Coalition includes Maui Residents, Farmers, Hawai`i Center for Food Safety, Pesticide Action Network, Beyond Pesticides, The MauiMama, Wailuku Coffee Company, Living Aloha Magazine, Food Democracy Now! and More
Maui County, Hawaii (October 6, 2014) – Hawai`i Center for Food Safety (HCFS) is proud to announce the launch of a new coalition to protect Maui County residents from dangerous pesticides. The coalition, representing families, workers, and farmers, will work to support a temporary moratorium on the production of genetically engineered (GE) crops throughout Maui County until health and safety impact assessments have been completed. The temporary moratorium would impact less than 1% of the islands’ agricultural operations, targeting those entities that knowingly propagate genetically engineered crops.
“This coalition's singular emphasis is that it is the county’s responsibility to protect the health and safety of our keiki and kupuna,” said Ashley Lukens, program director at HCFS. “The moratorium and, more importantly, the assessment it requires are integral parts of meeting this responsibility.”
Maui County residents are currently considering a ballot initiative to suspend operations of GE facilities on the island pending a safety impact review. Presently, Hawai`i is used as an outdoor laboratory for manufacturers of genetically engineered crops. In 2013 alone there were 1124 field test sites, whereas states like California only hosted 184 sites (www.isb.vt.edu/). Most of these crops are engineered to resist herbicides and pesticides. Testing these crops means repeated spraying of dangerous chemicals near neighborhoods, schools, and waterways.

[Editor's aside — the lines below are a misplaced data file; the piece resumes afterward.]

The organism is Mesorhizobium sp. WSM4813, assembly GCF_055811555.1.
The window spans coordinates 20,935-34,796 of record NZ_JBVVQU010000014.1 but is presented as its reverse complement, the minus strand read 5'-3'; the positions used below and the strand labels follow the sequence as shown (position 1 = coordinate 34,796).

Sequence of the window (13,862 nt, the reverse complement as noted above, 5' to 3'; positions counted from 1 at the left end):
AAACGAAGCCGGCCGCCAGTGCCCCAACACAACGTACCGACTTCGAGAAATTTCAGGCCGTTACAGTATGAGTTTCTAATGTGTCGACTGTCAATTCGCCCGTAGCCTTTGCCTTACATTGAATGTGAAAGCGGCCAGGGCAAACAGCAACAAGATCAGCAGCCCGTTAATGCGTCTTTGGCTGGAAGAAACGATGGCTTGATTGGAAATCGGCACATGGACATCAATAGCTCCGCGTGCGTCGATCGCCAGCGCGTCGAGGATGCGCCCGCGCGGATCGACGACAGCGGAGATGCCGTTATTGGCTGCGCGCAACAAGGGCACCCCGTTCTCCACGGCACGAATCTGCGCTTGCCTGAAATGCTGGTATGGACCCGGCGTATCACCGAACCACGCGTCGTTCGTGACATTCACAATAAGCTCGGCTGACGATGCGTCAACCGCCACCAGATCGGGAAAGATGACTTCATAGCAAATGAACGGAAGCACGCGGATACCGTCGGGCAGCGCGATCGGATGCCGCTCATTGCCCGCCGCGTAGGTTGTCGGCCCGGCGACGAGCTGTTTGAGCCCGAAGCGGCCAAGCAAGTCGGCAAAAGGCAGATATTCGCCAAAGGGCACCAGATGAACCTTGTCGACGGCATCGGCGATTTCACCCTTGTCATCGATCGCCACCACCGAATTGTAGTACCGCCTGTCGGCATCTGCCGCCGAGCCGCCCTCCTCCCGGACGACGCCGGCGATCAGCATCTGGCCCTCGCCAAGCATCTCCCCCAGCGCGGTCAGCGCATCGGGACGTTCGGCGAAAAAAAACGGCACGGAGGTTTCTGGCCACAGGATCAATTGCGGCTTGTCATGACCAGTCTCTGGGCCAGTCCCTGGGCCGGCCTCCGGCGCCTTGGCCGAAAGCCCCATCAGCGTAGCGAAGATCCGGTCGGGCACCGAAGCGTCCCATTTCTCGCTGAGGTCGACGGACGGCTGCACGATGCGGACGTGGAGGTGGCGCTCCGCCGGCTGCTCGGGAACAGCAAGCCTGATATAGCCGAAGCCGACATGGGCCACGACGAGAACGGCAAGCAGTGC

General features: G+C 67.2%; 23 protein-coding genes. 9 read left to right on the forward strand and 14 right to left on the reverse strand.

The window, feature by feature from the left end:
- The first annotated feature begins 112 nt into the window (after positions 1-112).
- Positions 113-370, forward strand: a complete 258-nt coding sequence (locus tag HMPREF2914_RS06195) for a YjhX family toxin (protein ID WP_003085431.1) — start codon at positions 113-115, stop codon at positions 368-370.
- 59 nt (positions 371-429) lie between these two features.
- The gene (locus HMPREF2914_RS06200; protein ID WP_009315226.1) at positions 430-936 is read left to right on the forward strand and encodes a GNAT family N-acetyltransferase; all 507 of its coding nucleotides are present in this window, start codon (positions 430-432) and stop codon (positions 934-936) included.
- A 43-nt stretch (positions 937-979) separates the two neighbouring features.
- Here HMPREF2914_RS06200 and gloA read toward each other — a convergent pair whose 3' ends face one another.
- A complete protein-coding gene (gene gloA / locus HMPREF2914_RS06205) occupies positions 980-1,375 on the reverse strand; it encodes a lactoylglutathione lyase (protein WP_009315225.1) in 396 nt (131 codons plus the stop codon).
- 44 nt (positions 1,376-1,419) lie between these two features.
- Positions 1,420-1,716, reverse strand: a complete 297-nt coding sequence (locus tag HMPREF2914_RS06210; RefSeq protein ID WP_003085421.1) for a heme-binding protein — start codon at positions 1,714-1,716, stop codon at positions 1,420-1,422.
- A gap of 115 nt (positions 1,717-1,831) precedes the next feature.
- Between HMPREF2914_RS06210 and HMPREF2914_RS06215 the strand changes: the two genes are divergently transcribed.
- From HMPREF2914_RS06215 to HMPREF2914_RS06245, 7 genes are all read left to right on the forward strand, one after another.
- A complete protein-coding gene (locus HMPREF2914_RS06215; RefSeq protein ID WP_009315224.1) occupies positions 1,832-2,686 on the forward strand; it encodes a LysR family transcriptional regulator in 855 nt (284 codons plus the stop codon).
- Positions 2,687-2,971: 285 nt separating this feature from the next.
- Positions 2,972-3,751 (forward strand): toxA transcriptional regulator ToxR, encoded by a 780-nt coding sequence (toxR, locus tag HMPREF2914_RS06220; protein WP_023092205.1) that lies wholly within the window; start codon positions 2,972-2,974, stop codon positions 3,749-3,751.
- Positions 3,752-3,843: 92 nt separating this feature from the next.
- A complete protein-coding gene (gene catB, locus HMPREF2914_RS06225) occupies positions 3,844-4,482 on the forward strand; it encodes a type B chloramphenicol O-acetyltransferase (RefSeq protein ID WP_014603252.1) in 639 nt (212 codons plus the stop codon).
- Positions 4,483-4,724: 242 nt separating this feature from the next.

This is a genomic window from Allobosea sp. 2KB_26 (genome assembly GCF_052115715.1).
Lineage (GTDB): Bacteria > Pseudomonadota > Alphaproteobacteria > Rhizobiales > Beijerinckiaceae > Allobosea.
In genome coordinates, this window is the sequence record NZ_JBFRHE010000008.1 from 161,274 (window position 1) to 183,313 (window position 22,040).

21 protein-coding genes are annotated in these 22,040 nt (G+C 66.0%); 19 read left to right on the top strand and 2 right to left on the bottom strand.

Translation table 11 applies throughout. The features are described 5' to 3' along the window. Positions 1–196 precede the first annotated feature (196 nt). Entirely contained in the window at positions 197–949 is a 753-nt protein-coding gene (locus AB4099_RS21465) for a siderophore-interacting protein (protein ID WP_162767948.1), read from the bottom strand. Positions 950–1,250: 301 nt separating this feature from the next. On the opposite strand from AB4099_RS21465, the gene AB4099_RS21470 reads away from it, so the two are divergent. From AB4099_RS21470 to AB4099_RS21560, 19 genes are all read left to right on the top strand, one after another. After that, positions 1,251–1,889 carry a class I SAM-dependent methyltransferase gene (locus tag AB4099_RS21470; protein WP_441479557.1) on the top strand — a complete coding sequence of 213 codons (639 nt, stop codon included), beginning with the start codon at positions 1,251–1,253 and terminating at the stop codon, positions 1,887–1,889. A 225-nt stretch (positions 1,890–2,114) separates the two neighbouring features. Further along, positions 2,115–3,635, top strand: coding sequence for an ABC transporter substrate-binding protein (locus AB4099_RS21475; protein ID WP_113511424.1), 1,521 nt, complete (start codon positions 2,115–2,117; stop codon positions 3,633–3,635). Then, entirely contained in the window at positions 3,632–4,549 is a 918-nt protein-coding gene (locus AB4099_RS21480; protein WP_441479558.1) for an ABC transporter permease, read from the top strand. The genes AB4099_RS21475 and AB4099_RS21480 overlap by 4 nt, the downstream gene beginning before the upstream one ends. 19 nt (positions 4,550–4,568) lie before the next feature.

“Despite the claims of the multi-million dollar advertising campaign funded by pesticide manufacturers like Monsanto and Dow Chemical, the moratorium is NOT a farming ban. It applies only to those entities who knowingly propagate GE crops,” added Lukens.
This ballot initiative requires agrochemical companies to complete a health and environmental impact assessment before continuing their operations. Rather than growing food for local consumption, these operations are developing corn and soy varieties that have been genetically engineered to resist greater applications of their signature pesticides, posing numerous potential health threats to the neighboring communities.
The coalition is a part of a multi-pronged effort to educate voters on Maui regarding the importance of the moratorium's health and safety assessment requirements. Mediums for outreach will include paid advertising, door-to-door canvassing, and mailers.
“Win or lose on November 4th, we will continue to demand that the county assess the safety of these operations in a manner the sufficiently responds to the concerns of Maui County residents,” said Lukens.